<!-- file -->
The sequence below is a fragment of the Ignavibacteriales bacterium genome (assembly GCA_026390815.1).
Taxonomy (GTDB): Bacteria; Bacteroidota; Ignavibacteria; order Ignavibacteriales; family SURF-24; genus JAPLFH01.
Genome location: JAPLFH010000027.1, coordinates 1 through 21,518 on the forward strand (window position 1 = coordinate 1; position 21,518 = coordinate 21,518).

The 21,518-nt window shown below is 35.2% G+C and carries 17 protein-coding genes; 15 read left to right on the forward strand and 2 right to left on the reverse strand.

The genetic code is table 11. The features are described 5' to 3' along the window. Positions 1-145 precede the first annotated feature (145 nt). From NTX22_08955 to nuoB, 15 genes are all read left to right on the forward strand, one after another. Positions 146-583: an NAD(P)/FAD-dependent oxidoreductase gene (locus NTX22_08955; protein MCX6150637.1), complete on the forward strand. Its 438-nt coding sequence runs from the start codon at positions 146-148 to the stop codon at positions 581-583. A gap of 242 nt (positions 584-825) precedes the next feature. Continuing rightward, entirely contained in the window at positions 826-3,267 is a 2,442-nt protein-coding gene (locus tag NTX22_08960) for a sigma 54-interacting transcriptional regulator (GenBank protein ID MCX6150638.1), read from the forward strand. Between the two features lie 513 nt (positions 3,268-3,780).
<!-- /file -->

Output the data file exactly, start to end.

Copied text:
The sequence below is a fragment of the Ignavibacteriales bacterium genome (assembly GCA_026390815.1).
Taxonomy (GTDB): Bacteria; Bacteroidota; Ignavibacteria; order Ignavibacteriales; family SURF-24; genus JAPLFH01.
Genome location: JAPLFH010000027.1, coordinates 1 through 21,518 on the forward strand (window position 1 = coordinate 1; position 21,518 = coordinate 21,518).

The 21,518-nt window shown below is 35.2% G+C and carries 17 protein-coding genes; 15 read left to right on the forward strand and 2 right to left on the reverse strand.

The genetic code is table 11. The features are described 5' to 3' along the window. Positions 1-145 precede the first annotated feature (145 nt). From NTX22_08955 to nuoB, 15 genes are all read left to right on the forward strand, one after another. Positions 146-583: an NAD(P)/FAD-dependent oxidoreductase gene (locus NTX22_08955; protein MCX6150637.1), complete on the forward strand. Its 438-nt coding sequence runs from the start codon at positions 146-148 to the stop codon at positions 581-583. A gap of 242 nt (positions 584-825) precedes the next feature. Continuing rightward, entirely contained in the window at positions 826-3,267 is a 2,442-nt protein-coding gene (locus tag NTX22_08960) for a sigma 54-interacting transcriptional regulator (GenBank protein ID MCX6150638.1), read from the forward strand. Between the two features lie 513 nt (positions 3,268-3,780).